Worldcon 2022 Schedule

I will be at Worldcon 2022/Chicon 8 in Chicago this September! My new novel Number One Fan is launching the day before the con. I’ll be dressed up and at the Hugos rooting for everybody queer. If you see me at the con or at the bar, please say hello! If you see me out at dinner, choose a mysterious gesture or ambiguous expression to shoot me from across the room. If you want books signed, come to my autographing sesh on Sunday or just stop me in my tracks to see my fast and fancy pen. Hope to run into you there!

Below is a breakdown my schedule: each panel and event, date, time and place info, and a quick description. The final overall schedule from Chicon should be forthcoming any day now, but if you want to see me here’s the scoop:

Thursday September 1

  • 11:30AM Super Sex! Do superheroes “bone,” as a post wondered? Certainly, but it’s not shown a whole lot in TV or in film, no matter what the sexual orientation. Romance blooms, and the occasional film features a love scene, but the actual explorations of how sex would work between super characters tends to take a back seat to violence, explosions, and origin stories. Why is this? What films/TV shows have found a good balance—and which ones leave us wondering where is the love?” Crystal Ballroom B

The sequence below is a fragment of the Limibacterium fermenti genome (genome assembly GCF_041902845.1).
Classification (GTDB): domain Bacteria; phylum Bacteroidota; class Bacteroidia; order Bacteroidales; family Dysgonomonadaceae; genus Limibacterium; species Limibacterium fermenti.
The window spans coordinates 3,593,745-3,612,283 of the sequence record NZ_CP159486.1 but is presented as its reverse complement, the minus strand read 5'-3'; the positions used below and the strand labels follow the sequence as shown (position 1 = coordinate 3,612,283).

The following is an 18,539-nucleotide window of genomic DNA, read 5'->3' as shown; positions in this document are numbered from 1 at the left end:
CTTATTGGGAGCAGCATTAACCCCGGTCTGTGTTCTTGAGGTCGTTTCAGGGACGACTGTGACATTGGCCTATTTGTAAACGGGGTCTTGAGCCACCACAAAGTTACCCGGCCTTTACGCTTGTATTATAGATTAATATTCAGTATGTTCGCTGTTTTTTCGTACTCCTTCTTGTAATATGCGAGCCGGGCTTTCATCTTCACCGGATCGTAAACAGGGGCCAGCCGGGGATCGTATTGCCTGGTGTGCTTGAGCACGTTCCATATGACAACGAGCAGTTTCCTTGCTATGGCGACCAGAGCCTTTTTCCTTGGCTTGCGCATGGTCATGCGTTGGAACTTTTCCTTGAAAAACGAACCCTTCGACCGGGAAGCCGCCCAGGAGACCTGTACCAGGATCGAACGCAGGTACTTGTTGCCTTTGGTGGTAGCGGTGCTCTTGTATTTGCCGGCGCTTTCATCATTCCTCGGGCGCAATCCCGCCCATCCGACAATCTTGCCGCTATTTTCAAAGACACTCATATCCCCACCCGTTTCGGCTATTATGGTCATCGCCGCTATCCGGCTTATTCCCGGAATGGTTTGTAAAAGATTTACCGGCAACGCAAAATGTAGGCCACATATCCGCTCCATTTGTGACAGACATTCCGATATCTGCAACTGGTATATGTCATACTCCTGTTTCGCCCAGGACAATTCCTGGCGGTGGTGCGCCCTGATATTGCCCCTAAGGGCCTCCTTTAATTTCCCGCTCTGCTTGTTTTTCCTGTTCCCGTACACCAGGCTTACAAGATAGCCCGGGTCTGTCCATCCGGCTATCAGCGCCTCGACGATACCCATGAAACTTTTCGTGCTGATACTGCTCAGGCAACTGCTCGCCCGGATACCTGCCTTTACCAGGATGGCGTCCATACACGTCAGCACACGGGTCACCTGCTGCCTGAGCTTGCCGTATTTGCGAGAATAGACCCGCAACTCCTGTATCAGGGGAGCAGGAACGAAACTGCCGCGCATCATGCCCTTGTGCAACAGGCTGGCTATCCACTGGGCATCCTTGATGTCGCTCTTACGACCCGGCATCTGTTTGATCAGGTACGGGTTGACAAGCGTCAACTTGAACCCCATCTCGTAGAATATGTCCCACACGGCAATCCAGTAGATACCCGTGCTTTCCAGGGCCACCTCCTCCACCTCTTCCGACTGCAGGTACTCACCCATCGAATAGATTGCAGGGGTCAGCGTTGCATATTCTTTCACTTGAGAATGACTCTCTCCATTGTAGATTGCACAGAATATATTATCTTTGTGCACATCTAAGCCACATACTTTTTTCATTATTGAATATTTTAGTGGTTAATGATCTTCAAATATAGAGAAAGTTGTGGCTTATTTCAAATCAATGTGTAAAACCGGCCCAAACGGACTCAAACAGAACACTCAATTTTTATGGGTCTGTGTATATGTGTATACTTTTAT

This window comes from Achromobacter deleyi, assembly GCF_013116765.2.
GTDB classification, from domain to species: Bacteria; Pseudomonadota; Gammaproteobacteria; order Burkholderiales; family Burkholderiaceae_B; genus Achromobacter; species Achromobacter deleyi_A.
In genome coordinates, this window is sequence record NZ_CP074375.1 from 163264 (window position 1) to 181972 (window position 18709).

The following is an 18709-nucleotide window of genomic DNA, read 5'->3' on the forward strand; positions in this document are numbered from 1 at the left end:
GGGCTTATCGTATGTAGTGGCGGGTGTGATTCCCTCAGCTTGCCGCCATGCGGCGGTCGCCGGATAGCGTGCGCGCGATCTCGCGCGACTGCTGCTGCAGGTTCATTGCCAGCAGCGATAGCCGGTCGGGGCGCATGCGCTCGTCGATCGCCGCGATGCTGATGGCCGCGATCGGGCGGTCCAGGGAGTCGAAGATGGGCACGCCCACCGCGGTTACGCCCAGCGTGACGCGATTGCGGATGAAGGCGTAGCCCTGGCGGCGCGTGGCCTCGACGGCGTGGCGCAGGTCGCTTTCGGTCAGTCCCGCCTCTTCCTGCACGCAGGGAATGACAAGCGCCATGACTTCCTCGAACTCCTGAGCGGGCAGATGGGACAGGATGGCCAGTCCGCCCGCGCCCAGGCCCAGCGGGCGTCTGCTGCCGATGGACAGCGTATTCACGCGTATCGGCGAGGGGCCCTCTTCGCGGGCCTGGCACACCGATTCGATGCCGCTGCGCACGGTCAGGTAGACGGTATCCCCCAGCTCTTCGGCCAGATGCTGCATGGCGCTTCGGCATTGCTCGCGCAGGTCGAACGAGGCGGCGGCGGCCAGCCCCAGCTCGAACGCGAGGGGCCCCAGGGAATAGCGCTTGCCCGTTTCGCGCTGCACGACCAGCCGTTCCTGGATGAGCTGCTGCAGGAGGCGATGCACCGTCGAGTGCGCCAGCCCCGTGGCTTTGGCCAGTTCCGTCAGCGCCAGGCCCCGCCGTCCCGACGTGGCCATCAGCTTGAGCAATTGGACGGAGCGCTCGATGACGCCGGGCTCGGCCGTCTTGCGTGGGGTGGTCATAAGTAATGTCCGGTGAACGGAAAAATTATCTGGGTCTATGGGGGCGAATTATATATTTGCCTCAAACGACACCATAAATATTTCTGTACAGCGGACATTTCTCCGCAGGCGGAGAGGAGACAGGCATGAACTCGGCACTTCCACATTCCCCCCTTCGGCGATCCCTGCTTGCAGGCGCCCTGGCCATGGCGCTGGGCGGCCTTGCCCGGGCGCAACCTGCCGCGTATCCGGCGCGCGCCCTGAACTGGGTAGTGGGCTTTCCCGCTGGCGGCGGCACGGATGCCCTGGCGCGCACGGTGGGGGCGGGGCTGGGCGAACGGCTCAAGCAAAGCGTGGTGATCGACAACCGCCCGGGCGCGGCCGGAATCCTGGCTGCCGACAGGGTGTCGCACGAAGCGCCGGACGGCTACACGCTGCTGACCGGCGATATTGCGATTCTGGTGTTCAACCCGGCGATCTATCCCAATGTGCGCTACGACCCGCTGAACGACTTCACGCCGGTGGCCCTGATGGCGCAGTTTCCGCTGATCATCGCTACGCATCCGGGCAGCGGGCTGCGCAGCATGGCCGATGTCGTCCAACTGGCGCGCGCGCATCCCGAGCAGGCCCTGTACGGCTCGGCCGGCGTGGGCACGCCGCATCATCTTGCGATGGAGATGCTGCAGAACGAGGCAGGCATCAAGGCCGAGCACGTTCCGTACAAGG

• 2:30PM Queerness in Comics: Representation vs. Metaphor  Queer people have often needed to be satisfied with seeing themselves in media through metaphorical stories, like the Marvel’s mutants. More and more there is a clamor for actual queer people being included in stories. Furthermore there is a push for better stories where real queer characters are present, not just tragic stories. And not just stories focusing on their queerness. Is there still a place for metaphor or should it all be realistic? Michigan 3
  • 6:30 Number One Fan Launch! Join me at City Lit Chicago for a launch event for Number One Fan. I’ll be in conversation with Victor Manibo and Nino Cipri, two writers I deeply admire who both have new books out at as well. I’ll be signing copies of N1F, talking books and writing, and taking questions. City Lit Books